Urinary metabolites of the UV filter octocrylene in humans as biomarkers of exposure

  • Daniel BuryEmail author
  • Hendrik Modick-Biermann
  • Edgar Leibold
  • Thomas Brüning
  • Holger M. Koch
Toxicokinetics and Metabolism


Octocrylene (OC) is a UV filter used in sun screens and other personal care products, but also in polymers and food contact materials for stabilization. In this study, we investigate human OC metabolism and urinary excretion after oral dosage of approx. 5 mg OC [≙ 61.8–89.5 µg/(kg body weight)] in three male volunteers. In a screening approach, we tentatively identified six urinary OC metabolites. For three, renal elimination kinetics was quantitatively investigated using authentic standards: the sidechain oxidation product 2-ethyl-5-hydroxyhexyl 2-cyano-3,3-diphenyl acrylate (5OH–OC), the beta-oxidation product 2-(carboxymethyl)butyl 2-cyano-3,3-diphenyl acrylate (dinor OC carboxylic acid; DOCCA), and the ester hydrolysis product 2-cyano-3,3-diphenylacrylic acid (CPAA). CPAA was the major urinary metabolite, representing 45% (range 40–50%) of the OC dose. 5OH–OC and DOCCA were only minor metabolites with low, but highly consistent renal conversion factors of 0.008% (0.005–0.011%) and 0.13% (0.11–0.16%), respectively. Peak urinary metabolite concentrations were observed between 3.2 h and 4.2 h postdose. All three metabolites were excreted with biphasic elimination kinetics, with considerably longer elimination half-lives for DOCCA (1st phase: 3.0 h; 2nd phase: 16 h) and CPAA (5.7 h and 16 h) compared to 5OH–OC (1.3 h and 6.4 h). 99% of all 5OH–OC was excreted within 24 h compared to 82% of DOCCA and 77% of CPAA. After dermal exposure, we detected the same metabolites with similar ratios in urine, however, at much lower concentrations and with considerably delayed elimination.


Octocrylene OC UV filter Metabolism Oral dosage Human biomonitoring 



The presented study and development of the analytical method applied herein are part of a large-scale 10-year project on the advancement of human biomonitoring in Germany. This project is a cooperation agreed in 2010 between the German Federal Ministry for the Environment, Nature Conservation and Nuclear Safety (BMU) and the German Chemical Industry Association (VCI-Verband der Chemischen Industrie e.V.) and is managed by the German Environment Agency (UBA). Experts from governmental scientific authorities, industry and science provide advice in the selection of substances to be investigated and during method development. Analytical method development and the human metabolism study were financed by the Chemie Wirtschaftsförderungsgesellschaft mbH, while the first application of the novel methodology in a larger population study will be financed by the German Environment Agency.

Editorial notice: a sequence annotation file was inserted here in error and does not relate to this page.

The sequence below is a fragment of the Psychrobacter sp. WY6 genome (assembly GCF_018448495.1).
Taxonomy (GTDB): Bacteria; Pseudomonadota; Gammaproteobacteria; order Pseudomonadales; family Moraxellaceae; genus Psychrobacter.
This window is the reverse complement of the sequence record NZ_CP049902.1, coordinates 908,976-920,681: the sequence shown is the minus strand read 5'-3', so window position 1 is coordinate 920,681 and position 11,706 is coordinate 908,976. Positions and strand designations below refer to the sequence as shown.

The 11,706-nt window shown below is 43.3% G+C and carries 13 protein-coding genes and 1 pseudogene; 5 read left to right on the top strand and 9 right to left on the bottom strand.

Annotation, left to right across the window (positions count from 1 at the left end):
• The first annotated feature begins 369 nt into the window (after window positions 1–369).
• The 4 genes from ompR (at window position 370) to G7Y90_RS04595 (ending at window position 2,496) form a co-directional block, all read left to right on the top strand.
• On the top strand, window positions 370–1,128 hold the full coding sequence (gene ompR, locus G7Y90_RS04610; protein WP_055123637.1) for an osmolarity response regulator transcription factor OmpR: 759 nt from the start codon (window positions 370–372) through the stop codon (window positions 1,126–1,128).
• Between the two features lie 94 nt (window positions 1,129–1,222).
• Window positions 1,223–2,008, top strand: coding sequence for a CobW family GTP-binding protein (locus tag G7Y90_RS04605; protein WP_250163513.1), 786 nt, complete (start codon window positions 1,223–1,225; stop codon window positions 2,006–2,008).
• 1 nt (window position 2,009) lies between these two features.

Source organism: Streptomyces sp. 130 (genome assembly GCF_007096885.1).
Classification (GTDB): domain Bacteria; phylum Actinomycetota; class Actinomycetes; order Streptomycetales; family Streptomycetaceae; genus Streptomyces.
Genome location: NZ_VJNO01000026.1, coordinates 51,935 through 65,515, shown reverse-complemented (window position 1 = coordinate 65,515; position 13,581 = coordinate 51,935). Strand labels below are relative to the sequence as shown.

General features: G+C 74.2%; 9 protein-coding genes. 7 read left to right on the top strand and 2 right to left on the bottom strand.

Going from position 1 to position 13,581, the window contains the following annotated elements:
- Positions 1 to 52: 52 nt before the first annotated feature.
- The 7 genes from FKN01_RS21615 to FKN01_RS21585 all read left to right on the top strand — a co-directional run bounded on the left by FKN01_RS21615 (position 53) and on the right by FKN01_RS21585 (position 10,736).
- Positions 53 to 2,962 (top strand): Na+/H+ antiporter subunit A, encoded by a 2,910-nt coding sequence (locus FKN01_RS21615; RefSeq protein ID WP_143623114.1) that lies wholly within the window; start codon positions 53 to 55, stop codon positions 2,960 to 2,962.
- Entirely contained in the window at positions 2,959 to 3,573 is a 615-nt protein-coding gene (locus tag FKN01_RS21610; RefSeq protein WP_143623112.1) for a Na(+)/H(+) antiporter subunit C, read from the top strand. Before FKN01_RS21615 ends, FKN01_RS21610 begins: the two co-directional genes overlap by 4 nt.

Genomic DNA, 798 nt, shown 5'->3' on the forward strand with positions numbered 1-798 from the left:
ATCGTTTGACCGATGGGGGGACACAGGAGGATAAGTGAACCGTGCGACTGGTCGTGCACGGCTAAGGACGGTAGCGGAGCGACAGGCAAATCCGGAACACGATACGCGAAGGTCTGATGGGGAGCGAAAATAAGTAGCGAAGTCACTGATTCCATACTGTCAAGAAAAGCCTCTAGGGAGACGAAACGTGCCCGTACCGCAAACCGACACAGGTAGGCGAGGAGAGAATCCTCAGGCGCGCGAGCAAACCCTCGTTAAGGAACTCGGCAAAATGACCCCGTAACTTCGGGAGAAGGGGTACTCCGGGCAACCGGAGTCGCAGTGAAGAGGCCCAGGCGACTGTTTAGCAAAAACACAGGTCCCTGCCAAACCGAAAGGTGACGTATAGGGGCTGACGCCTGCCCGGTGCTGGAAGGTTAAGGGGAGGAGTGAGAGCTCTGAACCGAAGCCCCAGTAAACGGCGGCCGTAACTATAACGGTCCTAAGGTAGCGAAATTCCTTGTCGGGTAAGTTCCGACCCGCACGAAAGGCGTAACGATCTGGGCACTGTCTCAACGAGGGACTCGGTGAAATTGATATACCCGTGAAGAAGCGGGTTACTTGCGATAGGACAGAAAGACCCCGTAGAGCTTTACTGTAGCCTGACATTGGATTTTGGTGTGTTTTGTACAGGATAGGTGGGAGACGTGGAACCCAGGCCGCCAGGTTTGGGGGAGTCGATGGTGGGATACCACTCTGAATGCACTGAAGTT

Compliance with ethical standards

Conflict of interest

The participation of Edgar Leibold as co-author was conducted as part of his employment responsibilities with BASF SE, a manufacturer of octocrylene. The interpretation and views expressed in this manuscript are not necessarily those of the co-author's employer.

Ethical approval

The study was carried out in accordance with the Code of Ethics of the World Medical Association (1964 Declaration of Helsinki and later amendments) and has been approved by the ethical review board of the medical faculty of the Ruhr-University Bochum (IRB Reg. No.: 4288-12). The study design was presented to the volunteers in written form and written informed consent was obtained from each individual participant.

Supplementary material

204_2019_2408_MOESM1_ESM.pdf (274 kb)
Supplementary material 1 (PDF 273 KB)


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Copyright information

© Springer-Verlag GmbH Germany, part of Springer Nature 2019

Authors and Affiliations

  1. 1.Institute for Prevention and Occupational Medicine of the German Social Accident InsuranceInstitute of the Ruhr-Universität Bochum (IPA)BochumGermany
  2. 2.BASF SE, Product SafetyLudwigshafenGermany
  3. 3.QA ConsultingDortmundGermany

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